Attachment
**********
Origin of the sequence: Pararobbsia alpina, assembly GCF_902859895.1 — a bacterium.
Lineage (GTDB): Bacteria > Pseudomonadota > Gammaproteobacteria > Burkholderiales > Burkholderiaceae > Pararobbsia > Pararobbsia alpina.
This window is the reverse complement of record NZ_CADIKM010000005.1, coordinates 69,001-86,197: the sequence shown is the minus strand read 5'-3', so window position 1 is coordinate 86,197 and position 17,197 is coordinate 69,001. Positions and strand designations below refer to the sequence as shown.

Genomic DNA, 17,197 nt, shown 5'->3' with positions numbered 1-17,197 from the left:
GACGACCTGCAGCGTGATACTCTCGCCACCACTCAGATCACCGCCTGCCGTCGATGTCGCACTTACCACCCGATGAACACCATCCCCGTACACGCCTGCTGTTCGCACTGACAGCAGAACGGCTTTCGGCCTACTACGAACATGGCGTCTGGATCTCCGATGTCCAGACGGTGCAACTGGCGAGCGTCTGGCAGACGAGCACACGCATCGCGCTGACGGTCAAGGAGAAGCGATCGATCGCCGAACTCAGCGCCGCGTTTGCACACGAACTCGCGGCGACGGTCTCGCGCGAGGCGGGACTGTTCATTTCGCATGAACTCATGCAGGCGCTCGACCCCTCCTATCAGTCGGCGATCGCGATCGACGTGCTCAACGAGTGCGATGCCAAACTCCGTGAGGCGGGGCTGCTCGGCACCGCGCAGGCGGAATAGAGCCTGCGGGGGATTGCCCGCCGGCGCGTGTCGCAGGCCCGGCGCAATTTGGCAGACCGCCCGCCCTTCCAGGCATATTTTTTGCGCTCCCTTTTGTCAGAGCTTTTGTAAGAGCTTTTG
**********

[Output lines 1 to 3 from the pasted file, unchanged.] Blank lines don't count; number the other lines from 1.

Origin of the sequence: Pararobbsia alpina, assembly GCF_902859895.1 — a bacterium.
Lineage (GTDB): Bacteria > Pseudomonadota > Gammaproteobacteria > Burkholderiales > Burkholderiaceae > Pararobbsia > Pararobbsia alpina.
This window is the reverse complement of record NZ_CADIKM010000005.1, coordinates 69,001-86,197: the sequence shown is the minus strand read 5'-3', so window position 1 is coordinate 86,197 and position 17,197 is coordinate 69,001. Positions and strand designations below refer to the sequence as shown.